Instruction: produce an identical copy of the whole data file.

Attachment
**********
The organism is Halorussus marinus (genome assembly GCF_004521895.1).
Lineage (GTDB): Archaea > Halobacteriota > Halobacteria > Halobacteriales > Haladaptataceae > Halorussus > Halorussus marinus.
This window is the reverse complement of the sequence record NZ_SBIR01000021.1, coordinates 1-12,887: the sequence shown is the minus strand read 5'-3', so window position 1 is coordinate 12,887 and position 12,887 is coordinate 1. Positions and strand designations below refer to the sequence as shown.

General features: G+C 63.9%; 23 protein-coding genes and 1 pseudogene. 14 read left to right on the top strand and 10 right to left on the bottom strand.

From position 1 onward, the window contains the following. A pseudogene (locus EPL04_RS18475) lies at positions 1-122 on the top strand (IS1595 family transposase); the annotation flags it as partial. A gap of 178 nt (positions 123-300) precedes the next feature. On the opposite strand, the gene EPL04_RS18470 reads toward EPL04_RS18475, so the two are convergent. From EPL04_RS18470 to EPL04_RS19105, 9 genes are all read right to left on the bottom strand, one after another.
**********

The organism is Halorussus marinus (genome assembly GCF_004521895.1).
Lineage (GTDB): Archaea > Halobacteriota > Halobacteria > Halobacteriales > Haladaptataceae > Halorussus > Halorussus marinus.
This window is the reverse complement of the sequence record NZ_SBIR01000021.1, coordinates 1-12,887: the sequence shown is the minus strand read 5'-3', so window position 1 is coordinate 12,887 and position 12,887 is coordinate 1. Positions and strand designations below refer to the sequence as shown.

General features: G+C 63.9%; 23 protein-coding genes and 1 pseudogene. 14 read left to right on the top strand and 10 right to left on the bottom strand.

From position 1 onward, the window contains the following. A pseudogene (locus EPL04_RS18475) lies at positions 1-122 on the top strand (IS1595 family transposase); the annotation flags it as partial. A gap of 178 nt (positions 123-300) precedes the next feature. On the opposite strand, the gene EPL04_RS18470 reads toward EPL04_RS18475, so the two are convergent. From EPL04_RS18470 to EPL04_RS19105, 9 genes are all read right to left on the bottom strand, one after another.